Moses and Leora’s love story is fraught with conflict, externally and internally.  Externally, they have to confront threats of looting and starvation.  Internally, they struggle with their difference in beliefs.  Leora believes if pacifism while Moses believes that guarding the border with guns is the only practical chance that they have of surviving.

The story is told in first-person narrative, switching off between Leora’s and Moses’ point of view.

The story itself, once you accept the hard-to-believe idea that an EMP could take out the entire world, is okay, but I had some issues with the characters.  The characters weren’t as well-developed as I would have liked.  Other than this good looks, it’s not too clear why Leora falls in love with Moses instead of Jabil, a young Mennonite man.  Jabil seems like the better man in pretty much all respects – they have similar beliefs, he cares for her (shielding her at one point with his body – something that Moses admits that he didn’t think of doing, etc.).  I get that sometimes people are shallow and go for good looks, but I had trouble seeing that someone who was so responsible like Leora, even though she was young, would toss caution to the wind to go for someone like Moses instead of Jabil.  Leora was responsible for taking care of a younger brother, a special needs sister, and a grandmother after her dad abandoned the family and her mom died.  Someone like that can’t afford to let herself fall for some unknown guy that she knows nothing about.  The book described some hesitations that Leora had, but she still chose Moses.  For me, the description of Leora’s past behavior and history were inconsistent with her current actions in the book so it was hard to get a good grasp of who she really was as a person.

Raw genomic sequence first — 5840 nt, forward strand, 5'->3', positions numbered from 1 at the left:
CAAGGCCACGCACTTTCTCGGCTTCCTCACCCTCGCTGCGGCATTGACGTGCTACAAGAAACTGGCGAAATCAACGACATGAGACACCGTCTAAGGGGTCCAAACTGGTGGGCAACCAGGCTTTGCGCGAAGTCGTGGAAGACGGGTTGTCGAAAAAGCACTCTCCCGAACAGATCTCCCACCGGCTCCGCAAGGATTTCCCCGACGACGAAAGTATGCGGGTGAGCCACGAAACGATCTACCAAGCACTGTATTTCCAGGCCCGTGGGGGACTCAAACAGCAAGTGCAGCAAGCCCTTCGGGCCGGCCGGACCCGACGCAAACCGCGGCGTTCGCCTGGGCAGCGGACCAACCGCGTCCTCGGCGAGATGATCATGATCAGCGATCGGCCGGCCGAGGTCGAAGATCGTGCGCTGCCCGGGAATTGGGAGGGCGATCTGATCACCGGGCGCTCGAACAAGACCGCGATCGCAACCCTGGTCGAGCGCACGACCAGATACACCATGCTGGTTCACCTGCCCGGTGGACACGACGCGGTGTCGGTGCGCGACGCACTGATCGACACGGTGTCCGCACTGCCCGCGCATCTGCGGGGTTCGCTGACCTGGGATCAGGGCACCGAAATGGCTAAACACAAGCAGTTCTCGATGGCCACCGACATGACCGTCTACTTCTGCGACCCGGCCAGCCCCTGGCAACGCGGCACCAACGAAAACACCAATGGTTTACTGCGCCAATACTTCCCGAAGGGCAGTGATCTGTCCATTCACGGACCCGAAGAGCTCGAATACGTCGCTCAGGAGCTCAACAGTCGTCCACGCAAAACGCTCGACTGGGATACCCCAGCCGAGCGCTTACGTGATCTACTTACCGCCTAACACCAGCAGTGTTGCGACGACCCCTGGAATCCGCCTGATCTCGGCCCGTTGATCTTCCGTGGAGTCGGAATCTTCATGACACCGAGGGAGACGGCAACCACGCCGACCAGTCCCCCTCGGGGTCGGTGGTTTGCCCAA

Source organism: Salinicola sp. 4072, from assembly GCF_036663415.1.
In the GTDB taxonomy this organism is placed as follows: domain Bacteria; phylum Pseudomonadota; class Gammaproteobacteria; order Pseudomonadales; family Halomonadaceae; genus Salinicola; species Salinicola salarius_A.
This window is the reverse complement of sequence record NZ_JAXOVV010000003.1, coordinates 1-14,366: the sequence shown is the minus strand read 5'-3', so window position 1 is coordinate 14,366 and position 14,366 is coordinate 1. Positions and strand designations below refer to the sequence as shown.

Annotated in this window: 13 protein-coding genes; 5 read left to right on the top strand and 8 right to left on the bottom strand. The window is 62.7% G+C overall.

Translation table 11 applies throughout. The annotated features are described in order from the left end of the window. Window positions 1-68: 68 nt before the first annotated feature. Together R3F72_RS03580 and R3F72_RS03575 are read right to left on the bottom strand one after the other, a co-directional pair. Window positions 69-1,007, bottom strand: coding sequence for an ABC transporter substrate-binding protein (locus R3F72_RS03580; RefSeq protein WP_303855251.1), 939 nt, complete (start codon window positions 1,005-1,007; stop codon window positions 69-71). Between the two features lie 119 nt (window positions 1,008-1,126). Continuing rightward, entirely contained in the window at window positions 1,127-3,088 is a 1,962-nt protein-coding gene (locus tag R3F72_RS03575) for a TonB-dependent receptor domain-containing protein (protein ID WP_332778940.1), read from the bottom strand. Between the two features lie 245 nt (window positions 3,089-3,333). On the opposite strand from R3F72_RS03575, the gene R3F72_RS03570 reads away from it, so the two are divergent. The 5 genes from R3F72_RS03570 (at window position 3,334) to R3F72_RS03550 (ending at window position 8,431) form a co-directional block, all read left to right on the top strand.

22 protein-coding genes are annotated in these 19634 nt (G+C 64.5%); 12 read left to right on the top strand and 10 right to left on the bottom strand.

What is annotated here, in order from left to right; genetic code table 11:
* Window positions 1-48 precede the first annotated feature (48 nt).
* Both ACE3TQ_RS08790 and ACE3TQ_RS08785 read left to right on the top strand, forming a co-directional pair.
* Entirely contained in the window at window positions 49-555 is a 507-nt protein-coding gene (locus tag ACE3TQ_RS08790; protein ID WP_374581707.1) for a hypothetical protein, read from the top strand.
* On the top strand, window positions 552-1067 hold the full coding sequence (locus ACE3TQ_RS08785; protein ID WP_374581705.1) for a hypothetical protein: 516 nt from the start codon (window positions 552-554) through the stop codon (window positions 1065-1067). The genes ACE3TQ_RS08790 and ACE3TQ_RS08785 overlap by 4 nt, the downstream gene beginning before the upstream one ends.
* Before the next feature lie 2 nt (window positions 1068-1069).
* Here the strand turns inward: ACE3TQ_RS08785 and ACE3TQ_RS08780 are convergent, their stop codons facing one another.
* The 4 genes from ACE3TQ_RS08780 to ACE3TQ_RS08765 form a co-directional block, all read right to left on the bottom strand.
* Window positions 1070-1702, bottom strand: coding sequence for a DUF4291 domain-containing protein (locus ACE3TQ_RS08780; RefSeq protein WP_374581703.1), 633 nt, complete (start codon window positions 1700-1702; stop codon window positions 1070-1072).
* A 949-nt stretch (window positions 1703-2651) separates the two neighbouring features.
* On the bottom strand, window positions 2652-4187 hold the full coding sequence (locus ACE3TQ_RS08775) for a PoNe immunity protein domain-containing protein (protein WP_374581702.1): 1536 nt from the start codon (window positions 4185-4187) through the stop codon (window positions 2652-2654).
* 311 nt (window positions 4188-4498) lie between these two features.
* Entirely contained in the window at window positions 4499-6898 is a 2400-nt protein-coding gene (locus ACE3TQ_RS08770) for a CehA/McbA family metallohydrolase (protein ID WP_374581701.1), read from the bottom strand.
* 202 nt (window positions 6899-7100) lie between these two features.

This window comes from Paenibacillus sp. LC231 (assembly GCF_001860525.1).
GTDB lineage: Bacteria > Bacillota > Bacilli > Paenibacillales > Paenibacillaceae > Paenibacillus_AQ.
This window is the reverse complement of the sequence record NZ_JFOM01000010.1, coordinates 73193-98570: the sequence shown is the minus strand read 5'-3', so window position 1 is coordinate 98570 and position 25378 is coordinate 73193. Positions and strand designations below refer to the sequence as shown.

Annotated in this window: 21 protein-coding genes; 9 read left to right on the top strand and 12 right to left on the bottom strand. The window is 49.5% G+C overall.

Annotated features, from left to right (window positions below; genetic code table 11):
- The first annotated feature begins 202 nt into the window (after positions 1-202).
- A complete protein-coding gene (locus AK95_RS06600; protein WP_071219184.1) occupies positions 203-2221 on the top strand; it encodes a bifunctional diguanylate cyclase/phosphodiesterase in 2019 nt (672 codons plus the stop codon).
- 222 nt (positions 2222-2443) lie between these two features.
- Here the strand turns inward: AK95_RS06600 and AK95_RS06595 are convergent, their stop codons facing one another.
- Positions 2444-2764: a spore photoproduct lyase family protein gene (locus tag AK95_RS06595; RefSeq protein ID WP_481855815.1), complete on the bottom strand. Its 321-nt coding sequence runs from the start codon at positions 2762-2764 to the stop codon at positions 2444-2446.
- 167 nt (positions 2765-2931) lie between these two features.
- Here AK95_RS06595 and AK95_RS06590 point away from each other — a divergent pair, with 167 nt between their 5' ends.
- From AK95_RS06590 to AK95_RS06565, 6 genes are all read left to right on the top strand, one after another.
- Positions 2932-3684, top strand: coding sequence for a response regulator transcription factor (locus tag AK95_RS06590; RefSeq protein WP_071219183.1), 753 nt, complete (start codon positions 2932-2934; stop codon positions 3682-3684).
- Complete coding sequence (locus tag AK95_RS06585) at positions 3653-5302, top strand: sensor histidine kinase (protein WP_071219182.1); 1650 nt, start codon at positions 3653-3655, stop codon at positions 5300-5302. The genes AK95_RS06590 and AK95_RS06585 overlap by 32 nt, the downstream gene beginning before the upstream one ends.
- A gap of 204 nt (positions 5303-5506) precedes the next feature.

I was also disappointed in Moses as a character.  He was also inconsistent.  At one point, he decides to protect Leora by keeping information from her because she already has had a lot to deal with but then he goes ahead and tells her about it anyway.  I guess the ending is where he is supposed to redeem himself, but it just wasn’t enough for me.  I didn’t particularly like him.

It’s not a bad book, but it seemed like it could have used more development.

Disclosure: I received an advanced reader’s copy of this book.

Book Review: 61 Hours & Worth Dying For by Lee Child

I read 61 Hours and Worth Dying For back-to-back because I thought that Worth Dying For was the sequel to 61 Hours because at the end of 61 Hours, it said “to be continued.”  It turns out that this was misleading.  It sort of picks up where 61 Hours leaves off as far as Jack Reacher, but there  isn’t much continuity between the two books (unless you count Reacher trying to get to Virginia.

In 61 Hours, Reacher gets stranded in a South Dakota small town when the tour bus that he is on skids and a snowstorm approaches.  He is asked by a local cop to help protect a witness who is willing to testify against a big drug dealer.  He also uses his old army connections to figure out what was in an abandoned military facility.  The old military facility is occupied by drug dealers, but the cops are afraid to go in there because (a) they don’t have reasonable cause) and (b) they don’t know anything about the facility and would be at a huge disadvantage.  If you’ve read any of the Jack Reacher books, you’ll know the ending already.

In Worth Dying For, Reacher is in a bar in a small Nebraska town when he overhears a patient calling for help for a nosebleed that won’t stop.  The doctor, a drunk, wasn’t planning on going to help the woman, which is unacceptable to Reacher.  Reacher forces the doctor to help the woman and drives him to the woman’s house since the doctor is drunk.  Reacher learns that the woman is regularly abused by her husband so he goes in search of the husband, Seth Duncan, and breaks his nose.  It turns out that the entire town is afraid of the Duncan family so it’s all out war between the Duncans and Reacher.  In the midst of trying to help the town overcome their fear of the Duncans, Reacher also helps solve a 25-year-old missing child case.

Here’s a spoiler if you’ve never read any Jack Reacher books (don’t read if you don’t want to know the ending … )






Jack Reacher always kills the bad guys, helps the oppressed, solves the case, and moves on to the next place.

The endings of these books are always predictable, but they’re still fun to read.